At the Youth-Ag Summit, delegates, including four from Canada, worked throughout the week in groups of 10 to develop their ideas, before pitching to a jury of experts and the audience. The jury and the audience then selected the winners on the basis of criteria such as feasibility, innovativeness and creativity:
  • Third place went to "Imperfect Picks", a group who was assigned to work on SDG 12: Responsible Consumption and Production. These delegates impressed with their cartoon campaign to promote "ugly fruits" to children, and enable a broader cultural shift towards accepting food that appears blemished but is still of good quality. They won €3,000 to further develop and implement their project.
  • Second place went to "Seeds of Change", a group of delegates focusing on SDG 4: Quality Education. They will use their prize of €5,000 to fund a project aimed at promoting agriculture in schools through young agricultural champions, in order to bridge the disconnect between people who consume, and people who produce food.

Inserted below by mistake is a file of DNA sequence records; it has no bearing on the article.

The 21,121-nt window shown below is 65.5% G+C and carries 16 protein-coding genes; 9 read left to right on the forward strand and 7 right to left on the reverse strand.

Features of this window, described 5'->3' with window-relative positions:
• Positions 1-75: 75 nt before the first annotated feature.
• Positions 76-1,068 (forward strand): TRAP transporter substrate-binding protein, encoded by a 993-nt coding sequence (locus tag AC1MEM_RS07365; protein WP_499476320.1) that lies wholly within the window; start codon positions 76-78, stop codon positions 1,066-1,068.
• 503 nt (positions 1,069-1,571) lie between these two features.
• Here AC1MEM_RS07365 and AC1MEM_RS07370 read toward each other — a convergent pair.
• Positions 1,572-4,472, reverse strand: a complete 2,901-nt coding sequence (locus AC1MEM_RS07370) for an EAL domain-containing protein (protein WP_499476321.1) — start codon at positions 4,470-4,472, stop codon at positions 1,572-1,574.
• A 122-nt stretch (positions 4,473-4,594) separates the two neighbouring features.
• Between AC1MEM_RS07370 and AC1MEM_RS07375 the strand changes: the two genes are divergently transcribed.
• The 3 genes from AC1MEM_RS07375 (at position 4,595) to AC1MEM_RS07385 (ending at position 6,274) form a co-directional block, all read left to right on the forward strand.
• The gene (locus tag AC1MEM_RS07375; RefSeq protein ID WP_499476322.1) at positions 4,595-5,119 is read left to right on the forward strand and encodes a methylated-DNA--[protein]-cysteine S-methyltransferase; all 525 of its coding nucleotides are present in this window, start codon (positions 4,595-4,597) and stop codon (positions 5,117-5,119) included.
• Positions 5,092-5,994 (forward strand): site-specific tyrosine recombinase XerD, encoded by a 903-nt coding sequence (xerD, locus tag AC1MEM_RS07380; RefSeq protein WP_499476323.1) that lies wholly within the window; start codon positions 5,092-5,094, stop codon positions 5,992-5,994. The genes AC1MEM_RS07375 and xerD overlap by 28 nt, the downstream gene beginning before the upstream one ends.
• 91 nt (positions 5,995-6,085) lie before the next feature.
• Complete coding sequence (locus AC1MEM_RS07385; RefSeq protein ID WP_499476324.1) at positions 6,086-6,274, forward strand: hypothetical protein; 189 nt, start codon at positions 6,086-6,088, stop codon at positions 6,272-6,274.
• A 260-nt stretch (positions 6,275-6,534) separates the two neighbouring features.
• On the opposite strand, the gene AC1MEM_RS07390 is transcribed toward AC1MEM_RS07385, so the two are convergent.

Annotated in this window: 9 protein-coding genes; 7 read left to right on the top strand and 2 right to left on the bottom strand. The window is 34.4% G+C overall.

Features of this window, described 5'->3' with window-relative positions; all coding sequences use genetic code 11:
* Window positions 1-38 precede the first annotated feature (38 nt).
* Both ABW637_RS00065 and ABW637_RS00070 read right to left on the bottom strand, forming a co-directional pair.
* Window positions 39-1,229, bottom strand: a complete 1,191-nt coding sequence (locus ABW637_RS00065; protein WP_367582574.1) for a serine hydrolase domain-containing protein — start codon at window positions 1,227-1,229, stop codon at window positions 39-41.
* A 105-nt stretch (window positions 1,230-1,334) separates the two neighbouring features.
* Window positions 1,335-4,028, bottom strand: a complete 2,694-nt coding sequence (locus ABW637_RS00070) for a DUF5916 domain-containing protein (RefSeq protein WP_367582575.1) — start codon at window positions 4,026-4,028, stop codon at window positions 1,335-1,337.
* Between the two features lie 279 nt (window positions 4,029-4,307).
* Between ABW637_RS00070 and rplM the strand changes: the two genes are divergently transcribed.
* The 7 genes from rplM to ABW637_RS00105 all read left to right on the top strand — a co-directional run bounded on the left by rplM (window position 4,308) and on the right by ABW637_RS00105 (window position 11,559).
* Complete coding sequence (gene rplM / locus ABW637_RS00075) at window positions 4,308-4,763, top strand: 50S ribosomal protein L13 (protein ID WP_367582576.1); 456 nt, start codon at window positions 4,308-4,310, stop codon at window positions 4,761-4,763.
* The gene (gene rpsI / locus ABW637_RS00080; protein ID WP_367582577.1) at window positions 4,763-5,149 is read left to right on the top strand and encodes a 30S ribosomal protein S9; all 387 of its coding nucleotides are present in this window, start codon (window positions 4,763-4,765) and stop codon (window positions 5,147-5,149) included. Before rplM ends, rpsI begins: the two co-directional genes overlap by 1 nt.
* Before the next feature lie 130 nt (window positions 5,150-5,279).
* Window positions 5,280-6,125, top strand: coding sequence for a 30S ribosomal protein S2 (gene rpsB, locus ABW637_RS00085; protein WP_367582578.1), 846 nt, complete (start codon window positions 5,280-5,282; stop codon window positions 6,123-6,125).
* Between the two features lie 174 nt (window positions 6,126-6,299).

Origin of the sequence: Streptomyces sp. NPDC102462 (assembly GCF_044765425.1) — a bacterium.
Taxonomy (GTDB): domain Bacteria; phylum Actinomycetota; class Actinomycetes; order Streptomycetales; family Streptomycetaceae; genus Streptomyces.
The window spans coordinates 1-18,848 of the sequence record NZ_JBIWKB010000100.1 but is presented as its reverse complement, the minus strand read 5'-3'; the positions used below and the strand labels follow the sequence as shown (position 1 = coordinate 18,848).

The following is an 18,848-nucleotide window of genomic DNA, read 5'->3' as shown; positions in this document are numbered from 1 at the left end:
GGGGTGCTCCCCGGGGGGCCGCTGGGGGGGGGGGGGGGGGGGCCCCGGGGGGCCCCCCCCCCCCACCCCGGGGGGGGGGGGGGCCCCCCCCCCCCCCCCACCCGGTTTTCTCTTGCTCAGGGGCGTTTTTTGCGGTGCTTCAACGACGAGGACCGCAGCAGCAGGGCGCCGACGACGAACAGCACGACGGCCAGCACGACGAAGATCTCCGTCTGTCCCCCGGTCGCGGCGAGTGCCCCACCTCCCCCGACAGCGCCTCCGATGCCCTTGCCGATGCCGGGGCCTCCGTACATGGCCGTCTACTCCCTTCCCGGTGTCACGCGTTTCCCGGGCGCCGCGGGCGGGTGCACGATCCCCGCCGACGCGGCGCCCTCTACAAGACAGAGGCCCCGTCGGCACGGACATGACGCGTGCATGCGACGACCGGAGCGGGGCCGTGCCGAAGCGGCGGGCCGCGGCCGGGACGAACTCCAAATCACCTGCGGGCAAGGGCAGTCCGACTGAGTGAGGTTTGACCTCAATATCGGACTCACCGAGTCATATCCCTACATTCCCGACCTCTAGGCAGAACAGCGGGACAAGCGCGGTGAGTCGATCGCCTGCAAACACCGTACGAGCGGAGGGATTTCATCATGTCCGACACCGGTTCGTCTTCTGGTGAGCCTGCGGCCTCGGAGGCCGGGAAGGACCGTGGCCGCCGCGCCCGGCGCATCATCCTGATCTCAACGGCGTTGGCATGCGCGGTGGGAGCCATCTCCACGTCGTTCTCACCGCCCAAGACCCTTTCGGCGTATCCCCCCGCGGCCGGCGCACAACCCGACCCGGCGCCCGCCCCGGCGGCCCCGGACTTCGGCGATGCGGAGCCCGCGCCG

• Finally, first place was awarded to the group "AGRIKUA" ("kua" being the Swahili word for "grow"), whose project focuses on promoting Gender Equality (SDG 5) in the agricultural sector. Their plan to create an online professional platform for young Kenyan women seeking opportunities in agriculture impressed the jury and audience alike, and they took home the grand prize of €10,000. On top of this funding, the AGRIKUA delegates will also receive dedicated training and coaching to help make the project a reality. They will also be invited back to Europe to present their project to a relevant industry platform.
Cassie Hayward from Halifax, Nova Scotia, was one of four Canadian delegates to attend the Summit. She was part of the winning AGRIKUA team and feels that this experience has been life-changing.

"I'm very fortunate to have been part of such an amazing team. The outcome we achieved is because of the collaboration and commitment of our group to make a real impact in addressing food security," said Hayward. "Within 24 hours our lives changed. Since my teammates and I arrived at home, various groups have expressed their interest in our project."